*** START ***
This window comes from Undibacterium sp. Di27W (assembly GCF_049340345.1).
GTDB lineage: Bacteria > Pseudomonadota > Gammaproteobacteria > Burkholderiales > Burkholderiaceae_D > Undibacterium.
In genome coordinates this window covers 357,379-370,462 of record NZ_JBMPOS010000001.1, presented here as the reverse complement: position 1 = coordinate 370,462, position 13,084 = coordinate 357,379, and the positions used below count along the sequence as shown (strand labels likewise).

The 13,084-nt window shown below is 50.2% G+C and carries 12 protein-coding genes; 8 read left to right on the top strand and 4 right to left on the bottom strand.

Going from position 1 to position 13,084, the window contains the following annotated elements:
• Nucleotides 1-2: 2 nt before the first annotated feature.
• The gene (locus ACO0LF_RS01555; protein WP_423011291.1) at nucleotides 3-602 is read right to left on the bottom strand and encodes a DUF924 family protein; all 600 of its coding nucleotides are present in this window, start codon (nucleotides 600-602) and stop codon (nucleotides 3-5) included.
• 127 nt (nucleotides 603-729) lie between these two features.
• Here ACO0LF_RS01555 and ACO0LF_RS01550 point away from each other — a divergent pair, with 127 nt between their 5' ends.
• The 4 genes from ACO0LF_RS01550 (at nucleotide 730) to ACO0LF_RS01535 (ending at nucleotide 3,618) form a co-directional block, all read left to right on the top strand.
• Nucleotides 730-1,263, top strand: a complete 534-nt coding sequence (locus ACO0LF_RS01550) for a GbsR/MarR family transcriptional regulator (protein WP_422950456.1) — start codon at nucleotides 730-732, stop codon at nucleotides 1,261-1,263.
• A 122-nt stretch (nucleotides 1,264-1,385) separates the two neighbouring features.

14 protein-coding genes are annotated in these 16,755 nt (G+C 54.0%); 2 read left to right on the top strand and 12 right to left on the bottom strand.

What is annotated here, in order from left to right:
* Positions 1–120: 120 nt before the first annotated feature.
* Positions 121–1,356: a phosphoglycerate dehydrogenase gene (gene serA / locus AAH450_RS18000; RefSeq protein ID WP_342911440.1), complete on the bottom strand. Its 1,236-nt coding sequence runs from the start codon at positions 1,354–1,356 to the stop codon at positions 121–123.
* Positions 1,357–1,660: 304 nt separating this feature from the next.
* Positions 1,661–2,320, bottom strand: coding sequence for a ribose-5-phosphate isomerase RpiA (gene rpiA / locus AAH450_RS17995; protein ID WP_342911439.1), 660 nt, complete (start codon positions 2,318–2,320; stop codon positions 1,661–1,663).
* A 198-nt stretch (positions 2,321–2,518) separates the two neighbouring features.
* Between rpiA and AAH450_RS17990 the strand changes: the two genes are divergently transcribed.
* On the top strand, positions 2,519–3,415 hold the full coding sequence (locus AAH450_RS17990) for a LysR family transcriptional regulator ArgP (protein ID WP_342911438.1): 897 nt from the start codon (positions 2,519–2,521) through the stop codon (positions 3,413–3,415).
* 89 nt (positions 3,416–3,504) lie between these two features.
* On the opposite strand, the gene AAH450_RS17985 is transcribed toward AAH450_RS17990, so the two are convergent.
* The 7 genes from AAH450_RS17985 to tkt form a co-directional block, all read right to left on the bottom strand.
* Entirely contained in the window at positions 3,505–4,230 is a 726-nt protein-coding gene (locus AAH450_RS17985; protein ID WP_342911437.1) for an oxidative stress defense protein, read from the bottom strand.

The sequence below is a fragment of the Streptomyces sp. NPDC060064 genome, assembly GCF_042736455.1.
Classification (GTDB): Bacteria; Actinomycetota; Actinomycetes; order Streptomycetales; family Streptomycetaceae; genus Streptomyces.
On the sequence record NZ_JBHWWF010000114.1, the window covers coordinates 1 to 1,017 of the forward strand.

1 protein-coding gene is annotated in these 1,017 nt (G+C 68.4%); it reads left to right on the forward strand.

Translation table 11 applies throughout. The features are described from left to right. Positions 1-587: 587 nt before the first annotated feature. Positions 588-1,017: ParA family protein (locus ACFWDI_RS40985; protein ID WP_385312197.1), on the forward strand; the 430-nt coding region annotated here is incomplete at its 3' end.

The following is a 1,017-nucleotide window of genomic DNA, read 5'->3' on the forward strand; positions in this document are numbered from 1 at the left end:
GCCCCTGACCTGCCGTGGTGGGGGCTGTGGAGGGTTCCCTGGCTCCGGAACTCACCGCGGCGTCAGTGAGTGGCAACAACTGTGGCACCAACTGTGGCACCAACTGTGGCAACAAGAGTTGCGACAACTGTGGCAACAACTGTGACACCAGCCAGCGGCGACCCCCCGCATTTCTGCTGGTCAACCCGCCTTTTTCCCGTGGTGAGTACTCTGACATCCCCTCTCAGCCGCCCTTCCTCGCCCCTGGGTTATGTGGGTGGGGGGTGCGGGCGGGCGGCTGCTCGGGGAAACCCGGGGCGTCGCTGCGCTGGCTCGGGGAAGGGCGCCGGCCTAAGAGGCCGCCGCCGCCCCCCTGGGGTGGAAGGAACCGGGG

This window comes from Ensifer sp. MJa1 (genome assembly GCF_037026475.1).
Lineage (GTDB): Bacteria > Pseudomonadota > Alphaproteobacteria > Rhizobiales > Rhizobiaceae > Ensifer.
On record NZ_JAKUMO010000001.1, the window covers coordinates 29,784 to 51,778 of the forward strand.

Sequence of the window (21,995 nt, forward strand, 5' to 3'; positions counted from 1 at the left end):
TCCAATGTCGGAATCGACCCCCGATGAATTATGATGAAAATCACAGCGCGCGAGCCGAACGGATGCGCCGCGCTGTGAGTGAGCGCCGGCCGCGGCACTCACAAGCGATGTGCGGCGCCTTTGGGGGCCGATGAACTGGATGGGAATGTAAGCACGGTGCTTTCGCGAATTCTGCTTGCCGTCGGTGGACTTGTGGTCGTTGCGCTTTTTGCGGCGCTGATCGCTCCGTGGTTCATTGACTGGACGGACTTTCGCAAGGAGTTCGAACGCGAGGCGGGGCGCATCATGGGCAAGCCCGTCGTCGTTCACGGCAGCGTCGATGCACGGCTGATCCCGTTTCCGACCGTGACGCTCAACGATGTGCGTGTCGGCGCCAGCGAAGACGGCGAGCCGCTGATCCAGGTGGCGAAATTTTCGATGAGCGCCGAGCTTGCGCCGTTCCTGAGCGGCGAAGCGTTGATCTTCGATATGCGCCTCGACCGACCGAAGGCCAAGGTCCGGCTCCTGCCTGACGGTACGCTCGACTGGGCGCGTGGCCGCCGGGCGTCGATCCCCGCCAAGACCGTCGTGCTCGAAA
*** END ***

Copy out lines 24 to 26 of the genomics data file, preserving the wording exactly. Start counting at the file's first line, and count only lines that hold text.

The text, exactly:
* The 7 genes from AAH450_RS17985 to tkt form a co-directional block, all read right to left on the bottom strand.
* Entirely contained in the window at positions 3,505–4,230 is a 726-nt protein-coding gene (locus AAH450_RS17985; protein ID WP_342911437.1) for an oxidative stress defense protein, read from the bottom strand.

The sequence below is a fragment of the Streptomyces sp. NPDC060064 genome, assembly GCF_042736455.1.